For over a century the Science Museum in London has been inspiring visitors from across the world with the wonders of science. The museum’s world-class collection forms an enduring record of scientific, technological and medical advancement from across the globe and includes objects ranging from Robert Hooke’s microscope to the Enigma machine and Tim Peake’s spacecraft. Back in 2019, we worked to faithfully recreate and reinstate ornate railings within new gallery Science City 1550 – 1800: The Linbury Gallery showcasing how traditional skills such as cast iron manufacture still play an important role in our modern world. Craftmanship is at the heart of the story of the gallery as it explores the role artisans played in aiding scientific discovery in London over the course of 250 years.
The Science City gallery overlooks a main atrium within the museum. At some point, the original run of cast iron railings on this end of the atrium had been replaced with glass. With the space being converted to house the permanent Science City gallery the museum were eager to reinstate cast iron balusters matching the design in the rest of the hall.
Getting the Measure of the Job
The gallery is located on the second floor of the busy museum, presenting a number of challenges we needed to overcome. As the space had to be accessed through a service lift, the balusters needed to be manufactured in short panels whilst retaining the appearance of a continuous run of railings once installed.
In addition, the existing glass balustrades were fixed within a concrete plinth which couldn’t be removed until the new balusters were ready. As a result, we had to design the bespoke cast iron run with fixings that could work with a wide range of potential substrates.
We carried out regular site visits throughout the project, taking measurements to allow us to produce the bespoke panels and carrying out detailed discussions with the site team about the site requirements and how the panels would be fixed.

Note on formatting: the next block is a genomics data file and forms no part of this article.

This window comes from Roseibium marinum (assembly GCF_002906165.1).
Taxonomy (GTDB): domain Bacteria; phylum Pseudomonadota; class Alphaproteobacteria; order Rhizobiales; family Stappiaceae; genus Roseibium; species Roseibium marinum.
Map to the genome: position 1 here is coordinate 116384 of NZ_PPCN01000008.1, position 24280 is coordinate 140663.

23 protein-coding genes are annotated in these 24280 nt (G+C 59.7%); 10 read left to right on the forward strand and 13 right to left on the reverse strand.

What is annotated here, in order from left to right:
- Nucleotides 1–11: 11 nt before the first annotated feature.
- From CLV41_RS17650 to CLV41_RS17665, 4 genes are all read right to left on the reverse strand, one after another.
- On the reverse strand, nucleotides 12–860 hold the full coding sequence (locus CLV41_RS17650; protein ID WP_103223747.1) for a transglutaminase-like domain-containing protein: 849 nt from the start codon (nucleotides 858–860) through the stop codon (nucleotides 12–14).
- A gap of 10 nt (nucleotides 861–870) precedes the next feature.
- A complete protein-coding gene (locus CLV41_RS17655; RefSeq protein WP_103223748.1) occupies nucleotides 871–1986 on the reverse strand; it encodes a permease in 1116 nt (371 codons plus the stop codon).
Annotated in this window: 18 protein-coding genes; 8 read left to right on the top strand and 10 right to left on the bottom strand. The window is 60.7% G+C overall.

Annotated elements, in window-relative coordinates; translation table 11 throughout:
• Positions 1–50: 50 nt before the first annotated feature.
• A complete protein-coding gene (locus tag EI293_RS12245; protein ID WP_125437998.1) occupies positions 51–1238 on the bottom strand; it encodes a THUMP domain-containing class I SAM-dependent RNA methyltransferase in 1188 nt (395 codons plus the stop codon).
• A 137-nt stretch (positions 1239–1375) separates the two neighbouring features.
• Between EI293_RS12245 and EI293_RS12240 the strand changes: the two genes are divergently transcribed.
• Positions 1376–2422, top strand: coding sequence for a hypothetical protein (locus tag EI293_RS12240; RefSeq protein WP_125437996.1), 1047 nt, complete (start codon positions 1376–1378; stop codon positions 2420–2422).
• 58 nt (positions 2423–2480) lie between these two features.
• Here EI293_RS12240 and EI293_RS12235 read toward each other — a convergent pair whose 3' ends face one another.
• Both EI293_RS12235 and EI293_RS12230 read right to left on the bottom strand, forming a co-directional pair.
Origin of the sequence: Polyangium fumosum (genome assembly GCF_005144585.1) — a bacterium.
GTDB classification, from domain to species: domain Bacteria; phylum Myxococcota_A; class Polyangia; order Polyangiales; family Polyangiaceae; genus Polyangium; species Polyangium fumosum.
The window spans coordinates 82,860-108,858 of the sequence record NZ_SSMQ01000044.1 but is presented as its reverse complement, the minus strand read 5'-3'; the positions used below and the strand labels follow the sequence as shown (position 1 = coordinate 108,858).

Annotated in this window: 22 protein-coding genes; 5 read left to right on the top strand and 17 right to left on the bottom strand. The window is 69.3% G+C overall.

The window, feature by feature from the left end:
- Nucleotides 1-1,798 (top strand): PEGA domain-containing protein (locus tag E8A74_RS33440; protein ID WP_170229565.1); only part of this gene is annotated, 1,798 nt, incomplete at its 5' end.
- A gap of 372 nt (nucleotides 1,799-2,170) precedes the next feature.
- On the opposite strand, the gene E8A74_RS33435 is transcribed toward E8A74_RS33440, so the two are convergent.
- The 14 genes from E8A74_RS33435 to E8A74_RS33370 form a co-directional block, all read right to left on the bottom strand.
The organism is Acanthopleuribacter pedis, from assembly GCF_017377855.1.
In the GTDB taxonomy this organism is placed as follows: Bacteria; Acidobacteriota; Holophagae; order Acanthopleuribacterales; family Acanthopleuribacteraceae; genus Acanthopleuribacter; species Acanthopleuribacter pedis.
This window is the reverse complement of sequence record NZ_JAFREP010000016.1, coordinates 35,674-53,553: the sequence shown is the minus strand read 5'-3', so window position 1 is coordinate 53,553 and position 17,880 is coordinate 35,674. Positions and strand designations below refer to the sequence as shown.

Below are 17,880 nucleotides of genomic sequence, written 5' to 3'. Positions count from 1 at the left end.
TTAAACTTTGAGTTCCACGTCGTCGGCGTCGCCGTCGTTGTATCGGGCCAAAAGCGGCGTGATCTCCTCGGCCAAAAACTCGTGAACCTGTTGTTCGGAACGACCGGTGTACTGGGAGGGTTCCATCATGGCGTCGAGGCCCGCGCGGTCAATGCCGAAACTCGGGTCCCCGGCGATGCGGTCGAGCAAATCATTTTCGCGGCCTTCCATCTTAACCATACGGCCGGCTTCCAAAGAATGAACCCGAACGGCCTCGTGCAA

The Science Museum’s current home was constructed in the 1910s and 20s and the cast iron metalwork exemplifies the decorative style of the period, with the railing panels centring around a detailed floral design.
To faithfully recreate this, we searched around the museum for a section of railing which could be removed – eventually locating this on a back service staircase. We took this section back to our workshop and used it to create an accurate moulding which could then be used to create the pattern for the new run. The section was then carefully reinstalled.
Our experienced team used the patterns to carefully cast the new railings, ensuring each individual section was finished to the highest standards before sending them off to be installed by our expert site team. Thanks to the careful pre-planning and bespoke manufacture, the installation progressed very smoothly.
The new cast iron balusters blend seamlessly with the other metalwork within the atrium. The finished effect is so accurate that most visitors won’t have a clue that they are recreations – proof that modern British manufacture can still be held up to the quality marks of old.
If you are looking to reinstate cast iron balusters or railings within your property, or simply to include railings as part of a new project, get in touch via phone or firstname.lastname@example.org. With our wealth of knowledge and experience, we are able to create railings in a wide range of styles, from traditional intricate patterns, to simple minimalist options.
The Science Museum is currently closed until 3 December. If you’d like to visit after this date you’ll need a book a ticket in advance, via the museum’s website. If you’d like to discover more about the objects and stories featured in Science City, you can explore these in more detail here.